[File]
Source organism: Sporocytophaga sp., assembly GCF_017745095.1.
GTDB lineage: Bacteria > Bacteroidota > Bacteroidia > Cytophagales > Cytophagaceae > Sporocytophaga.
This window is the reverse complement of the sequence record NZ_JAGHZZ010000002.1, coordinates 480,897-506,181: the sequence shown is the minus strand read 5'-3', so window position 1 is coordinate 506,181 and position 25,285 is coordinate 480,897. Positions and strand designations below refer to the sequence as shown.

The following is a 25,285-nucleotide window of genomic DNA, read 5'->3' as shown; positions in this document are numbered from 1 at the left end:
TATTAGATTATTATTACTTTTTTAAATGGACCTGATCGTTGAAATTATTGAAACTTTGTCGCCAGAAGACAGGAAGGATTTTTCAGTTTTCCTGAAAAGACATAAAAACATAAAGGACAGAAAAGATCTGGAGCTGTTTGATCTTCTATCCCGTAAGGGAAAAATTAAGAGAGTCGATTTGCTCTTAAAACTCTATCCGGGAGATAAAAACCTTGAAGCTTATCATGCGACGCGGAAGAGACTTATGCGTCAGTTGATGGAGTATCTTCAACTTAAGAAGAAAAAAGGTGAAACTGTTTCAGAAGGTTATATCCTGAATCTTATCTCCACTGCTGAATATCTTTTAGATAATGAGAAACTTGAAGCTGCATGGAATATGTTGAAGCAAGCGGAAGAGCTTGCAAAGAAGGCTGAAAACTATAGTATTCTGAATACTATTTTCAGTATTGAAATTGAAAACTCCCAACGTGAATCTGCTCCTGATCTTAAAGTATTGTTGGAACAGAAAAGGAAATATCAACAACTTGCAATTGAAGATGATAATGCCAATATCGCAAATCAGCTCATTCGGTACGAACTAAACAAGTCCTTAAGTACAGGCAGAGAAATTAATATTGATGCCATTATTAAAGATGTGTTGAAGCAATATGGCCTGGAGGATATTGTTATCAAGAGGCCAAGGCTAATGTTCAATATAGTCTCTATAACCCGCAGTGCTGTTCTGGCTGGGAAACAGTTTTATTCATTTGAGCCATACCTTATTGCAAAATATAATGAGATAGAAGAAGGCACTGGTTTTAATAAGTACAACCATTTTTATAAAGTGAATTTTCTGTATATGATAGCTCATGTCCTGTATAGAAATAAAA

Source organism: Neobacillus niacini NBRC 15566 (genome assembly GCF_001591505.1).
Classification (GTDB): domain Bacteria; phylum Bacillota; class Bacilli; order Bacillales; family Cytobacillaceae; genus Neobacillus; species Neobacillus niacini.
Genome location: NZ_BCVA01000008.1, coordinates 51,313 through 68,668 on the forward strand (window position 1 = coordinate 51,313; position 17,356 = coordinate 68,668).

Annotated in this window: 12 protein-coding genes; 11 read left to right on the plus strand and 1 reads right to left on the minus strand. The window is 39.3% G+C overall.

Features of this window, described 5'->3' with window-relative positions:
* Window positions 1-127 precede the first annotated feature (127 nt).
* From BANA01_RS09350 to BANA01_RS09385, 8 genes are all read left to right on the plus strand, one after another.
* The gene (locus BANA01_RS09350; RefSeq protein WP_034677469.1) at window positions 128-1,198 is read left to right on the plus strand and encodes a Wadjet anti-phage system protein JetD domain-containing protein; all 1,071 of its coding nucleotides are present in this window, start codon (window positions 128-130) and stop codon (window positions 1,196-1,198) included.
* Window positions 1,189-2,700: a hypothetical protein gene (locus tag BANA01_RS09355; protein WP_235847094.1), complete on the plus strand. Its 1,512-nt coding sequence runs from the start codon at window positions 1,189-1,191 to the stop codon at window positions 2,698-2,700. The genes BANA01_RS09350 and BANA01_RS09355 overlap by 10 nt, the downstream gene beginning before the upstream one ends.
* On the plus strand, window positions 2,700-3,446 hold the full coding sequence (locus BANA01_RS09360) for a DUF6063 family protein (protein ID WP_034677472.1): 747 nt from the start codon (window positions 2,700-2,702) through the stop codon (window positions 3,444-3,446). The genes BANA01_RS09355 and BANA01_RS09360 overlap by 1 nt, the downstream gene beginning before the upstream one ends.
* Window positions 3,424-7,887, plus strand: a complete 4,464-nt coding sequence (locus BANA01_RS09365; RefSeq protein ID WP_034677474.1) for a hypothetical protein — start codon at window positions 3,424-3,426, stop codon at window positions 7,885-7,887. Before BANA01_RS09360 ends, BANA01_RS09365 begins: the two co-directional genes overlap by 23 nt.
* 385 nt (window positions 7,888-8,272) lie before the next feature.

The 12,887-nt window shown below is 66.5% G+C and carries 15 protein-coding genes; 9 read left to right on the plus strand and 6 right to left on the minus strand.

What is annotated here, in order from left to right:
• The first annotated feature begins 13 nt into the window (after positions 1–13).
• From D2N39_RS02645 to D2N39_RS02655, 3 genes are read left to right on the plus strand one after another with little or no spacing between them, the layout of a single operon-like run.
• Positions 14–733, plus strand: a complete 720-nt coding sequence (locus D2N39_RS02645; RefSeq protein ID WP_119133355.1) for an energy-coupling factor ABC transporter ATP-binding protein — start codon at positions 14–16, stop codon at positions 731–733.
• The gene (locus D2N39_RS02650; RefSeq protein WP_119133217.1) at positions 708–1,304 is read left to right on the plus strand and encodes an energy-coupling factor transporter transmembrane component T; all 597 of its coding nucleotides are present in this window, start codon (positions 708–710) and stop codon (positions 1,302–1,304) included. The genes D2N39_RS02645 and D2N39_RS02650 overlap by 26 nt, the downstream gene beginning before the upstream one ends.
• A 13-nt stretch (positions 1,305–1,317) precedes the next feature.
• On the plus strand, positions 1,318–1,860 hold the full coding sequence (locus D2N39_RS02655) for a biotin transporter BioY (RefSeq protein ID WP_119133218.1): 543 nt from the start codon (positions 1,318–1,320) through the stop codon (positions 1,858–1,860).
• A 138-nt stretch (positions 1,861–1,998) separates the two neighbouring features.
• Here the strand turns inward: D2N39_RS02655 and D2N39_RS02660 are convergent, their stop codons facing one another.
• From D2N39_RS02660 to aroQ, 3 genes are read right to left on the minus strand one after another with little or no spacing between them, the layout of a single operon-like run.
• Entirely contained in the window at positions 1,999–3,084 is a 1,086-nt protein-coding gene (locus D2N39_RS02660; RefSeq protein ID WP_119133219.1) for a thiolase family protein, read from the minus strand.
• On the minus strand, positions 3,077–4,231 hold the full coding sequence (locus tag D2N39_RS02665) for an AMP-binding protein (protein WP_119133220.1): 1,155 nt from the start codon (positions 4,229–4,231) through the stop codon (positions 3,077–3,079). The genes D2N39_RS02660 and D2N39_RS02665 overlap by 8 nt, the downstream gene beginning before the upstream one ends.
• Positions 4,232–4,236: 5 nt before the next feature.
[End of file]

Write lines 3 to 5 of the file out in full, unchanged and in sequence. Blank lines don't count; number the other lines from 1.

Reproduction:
This window is the reverse complement of the sequence record NZ_JAGHZZ010000002.1, coordinates 480,897-506,181: the sequence shown is the minus strand read 5'-3', so window position 1 is coordinate 506,181 and position 25,285 is coordinate 480,897. Positions and strand designations below refer to the sequence as shown.

The following is a 25,285-nucleotide window of genomic DNA, read 5'->3' as shown; positions in this document are numbered from 1 at the left end:
TATTAGATTATTATTACTTTTTTAAATGGACCTGATCGTTGAAATTATTGAAACTTTGTCGCCAGAAGACAGGAAGGATTTTTCAGTTTTCCTGAAAAGACATAAAAACATAAAGGACAGAAAAGATCTGGAGCTGTTTGATCTTCTATCCCGTAAGGGAAAAATTAAGAGAGTCGATTTGCTCTTAAAACTCTATCCGGGAGATAAAAACCTTGAAGCTTATCATGCGACGCGGAAGAGACTTATGCGTCAGTTGATGGAGTATCTTCAACTTAAGAAGAAAAAAGGTGAAACTGTTTCAGAAGGTTATATCCTGAATCTTATCTCCACTGCTGAATATCTTTTAGATAATGAGAAACTTGAAGCTGCATGGAATATGTTGAAGCAAGCGGAAGAGCTTGCAAAGAAGGCTGAAAACTATAGTATTCTGAATACTATTTTCAGTATTGAAATTGAAAACTCCCAACGTGAATCTGCTCCTGATCTTAAAGTATTGTTGGAACAGAAAAGGAAATATCAACAACTTGCAATTGAAGATGATAATGCCAATATCGCAAATCAGCTCATTCGGTACGAACTAAACAAGTCCTTAAGTACAGGCAGAGAAATTAATATTGATGCCATTATTAAAGATGTGTTGAAGCAATATGGCCTGGAGGATATTGTTATCAAGAGGCCAAGGCTAATGTTCAATATAGTCTCTATAACCCGCAGTGCTGTTCTGGCTGGGAAACAGTTTTATTCATTTGAGCCATACCTTATTGCAAAATATAATGAGATAGAAGAAGGCACTGGTTTTAATAAGTACAACCATTTTTATAAAGTGAATTTTCTGTATATGATAGCTCATGTCCTGTATAGAAATAAAA